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I'm writing my PhD thesis and inside that I've used some screenshot that I found inside the online documentation, only to show the purpose and some functionalities of the software.

I'm talking about Cytoscape and I've read in their documentation that the manual itself is released with the same license of the software:

The Cytoscape User Manual copyright is owned by The Cytoscape Consortium, and is made available under the same GPL license as Cytoscape itself: LGPL 2.1, the GNU Lesser General Public License, version 2.1, February 1999 available in text at http://www.gnu.org/licenses/lgpl-2.1.html.

I already ask permission and license for every image that I've used that come from a closed publication/scientific article with the appropriate form present in every journal/editor site (e.g. springer, elsevier, etc...). I also underlined every public domain image or cc-by figures from Gold Open Access publications (e.g. ScientificReports).

Now, in the case of the screenshots from the Cytoscape manuals I don't know how to operate. The LGPL license that I've found talk about packages, libraries and software. How to cite and the obligation to redistribute or code etc... Now, I'm not in IT, but I simply want to showcase some Cytoscape functionalities using some screenshots present in the tutorial online, without recreating them (the thesis is almost finished and I really don't have time to recreate the same screenshots myself).

What is the appropriate way to proceed? I do not have code to redistribute or something like that, only the text of my thesis in which there are present the figures.

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  • Have you already tried to contact the Cytoscape Consortium? What was their response? IMHO, LGPL is not very suitable for documentation, but as you are running out of time it is not viable to start a discussion with the consortium about changing that. Commented Apr 17 at 8:24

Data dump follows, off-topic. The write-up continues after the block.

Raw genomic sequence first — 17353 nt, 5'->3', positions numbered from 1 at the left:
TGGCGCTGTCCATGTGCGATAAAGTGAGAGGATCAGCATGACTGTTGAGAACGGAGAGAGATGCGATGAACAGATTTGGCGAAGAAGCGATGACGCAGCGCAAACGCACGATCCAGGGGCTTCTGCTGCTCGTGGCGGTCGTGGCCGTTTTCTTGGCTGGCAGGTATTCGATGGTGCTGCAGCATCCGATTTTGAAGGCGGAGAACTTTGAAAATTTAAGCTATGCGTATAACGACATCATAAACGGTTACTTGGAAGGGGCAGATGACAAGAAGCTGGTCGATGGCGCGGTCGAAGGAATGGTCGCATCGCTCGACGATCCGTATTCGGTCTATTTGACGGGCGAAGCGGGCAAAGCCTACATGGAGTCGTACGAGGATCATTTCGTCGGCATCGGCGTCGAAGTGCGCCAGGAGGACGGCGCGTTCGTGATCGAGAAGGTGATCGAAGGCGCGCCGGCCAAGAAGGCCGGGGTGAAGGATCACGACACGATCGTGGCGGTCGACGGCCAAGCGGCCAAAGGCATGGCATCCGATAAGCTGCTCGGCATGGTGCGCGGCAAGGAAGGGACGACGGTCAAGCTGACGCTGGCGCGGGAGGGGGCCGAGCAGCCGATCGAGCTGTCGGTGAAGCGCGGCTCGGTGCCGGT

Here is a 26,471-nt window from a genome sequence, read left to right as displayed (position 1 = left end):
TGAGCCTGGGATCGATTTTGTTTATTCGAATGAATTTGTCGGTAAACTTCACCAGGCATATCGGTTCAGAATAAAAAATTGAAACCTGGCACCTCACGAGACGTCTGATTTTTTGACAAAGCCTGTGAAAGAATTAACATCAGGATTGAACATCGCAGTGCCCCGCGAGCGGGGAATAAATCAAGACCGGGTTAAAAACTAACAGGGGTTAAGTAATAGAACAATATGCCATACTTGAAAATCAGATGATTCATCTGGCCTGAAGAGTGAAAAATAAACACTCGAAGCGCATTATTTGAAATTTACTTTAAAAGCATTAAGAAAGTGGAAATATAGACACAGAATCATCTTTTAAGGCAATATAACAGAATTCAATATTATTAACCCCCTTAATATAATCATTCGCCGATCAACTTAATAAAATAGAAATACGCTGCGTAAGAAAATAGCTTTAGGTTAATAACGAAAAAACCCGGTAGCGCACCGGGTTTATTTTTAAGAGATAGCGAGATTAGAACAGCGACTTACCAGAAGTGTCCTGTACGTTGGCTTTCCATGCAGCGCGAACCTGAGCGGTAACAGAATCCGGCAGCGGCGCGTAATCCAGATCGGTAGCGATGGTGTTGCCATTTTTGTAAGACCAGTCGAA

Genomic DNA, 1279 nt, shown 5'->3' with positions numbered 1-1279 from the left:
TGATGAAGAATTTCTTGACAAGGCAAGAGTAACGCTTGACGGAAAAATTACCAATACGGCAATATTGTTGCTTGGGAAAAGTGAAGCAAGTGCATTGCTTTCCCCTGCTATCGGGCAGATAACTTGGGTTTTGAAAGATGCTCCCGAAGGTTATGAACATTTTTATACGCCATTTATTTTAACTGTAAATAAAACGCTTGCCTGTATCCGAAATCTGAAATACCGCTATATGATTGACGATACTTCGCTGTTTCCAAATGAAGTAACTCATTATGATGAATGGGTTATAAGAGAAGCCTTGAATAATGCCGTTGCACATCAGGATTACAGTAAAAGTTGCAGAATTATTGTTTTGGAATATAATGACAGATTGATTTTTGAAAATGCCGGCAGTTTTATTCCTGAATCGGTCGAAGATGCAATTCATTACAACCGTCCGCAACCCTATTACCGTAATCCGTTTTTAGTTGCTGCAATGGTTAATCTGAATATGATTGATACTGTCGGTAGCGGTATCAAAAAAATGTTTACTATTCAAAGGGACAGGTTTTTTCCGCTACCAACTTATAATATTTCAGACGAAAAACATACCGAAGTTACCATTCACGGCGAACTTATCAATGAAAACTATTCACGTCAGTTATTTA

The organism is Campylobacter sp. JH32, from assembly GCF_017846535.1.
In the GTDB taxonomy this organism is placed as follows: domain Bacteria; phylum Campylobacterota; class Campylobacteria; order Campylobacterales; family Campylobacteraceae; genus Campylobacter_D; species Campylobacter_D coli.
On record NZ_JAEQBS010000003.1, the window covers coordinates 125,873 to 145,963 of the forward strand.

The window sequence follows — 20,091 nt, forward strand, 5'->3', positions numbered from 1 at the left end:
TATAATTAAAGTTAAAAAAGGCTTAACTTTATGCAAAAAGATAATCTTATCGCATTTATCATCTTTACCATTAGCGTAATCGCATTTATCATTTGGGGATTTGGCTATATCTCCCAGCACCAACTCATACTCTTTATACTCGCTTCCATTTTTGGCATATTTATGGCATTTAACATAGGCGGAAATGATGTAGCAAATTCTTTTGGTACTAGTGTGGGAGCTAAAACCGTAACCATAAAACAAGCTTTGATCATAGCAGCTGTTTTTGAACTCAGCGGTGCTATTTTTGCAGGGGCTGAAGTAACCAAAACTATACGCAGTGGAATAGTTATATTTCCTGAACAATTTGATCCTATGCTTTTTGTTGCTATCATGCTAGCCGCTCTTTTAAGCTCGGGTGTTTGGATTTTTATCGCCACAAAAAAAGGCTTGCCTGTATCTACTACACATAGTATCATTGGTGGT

• Depending on your jurisdiction, there might be a fair-use-exception for use of copyrighted material in academic research. But this is out of scope here, for this you might want to check LawSE. Commented Apr 17 at 8:31
  • @Martin_in_AUT Thanks, I'll try to contact them. I've searched in the project page but maybe I missed the link to the contact info to the consortium. Thank you! I'm not based in the USA so i think the fair use it not applicable. I've spent the last weeks contacting every author for the photographs, using the CCC and RightsLink for the image from Closed paper/articles. Some screenshots and image from documentation on github are under MIT and thats ok, basically only the one from Cytoscape are under LGPL and that was quite "new" to me. Commented Apr 17 at 9:11
  • What would you normally do in your country if publishing papers regarding a product/publication that was proprietary (e.g. Microsoft Excel, MATLAB, etc.)? Normally it is allowed to use factual information, figures, screenshots, etc. for academic purposes, regardless of whether or not there is a license involved. This is maybe more of an academic question of how to do it properly (e.g. works cited) than it is really about free-software/open source.
    – Brandin
    Commented Apr 18 at 6:47
  • @Brandin Yes I've talked with my University and they basically told me to follow every possible guideline in the editorial or official site. Now, that for papers/scientific articles translates to follow a procedure for closed access papers with CCC or Rightslink and asking a license number to use a figure or a table. The basically allow that automatically after this request. For photographs I asked directly the photographer itself. For every other open sources (cc-by, cc-by-sa) I listed the license and a link to the author. This is the first time that I encounter LGPL... Commented Apr 18 at 8:23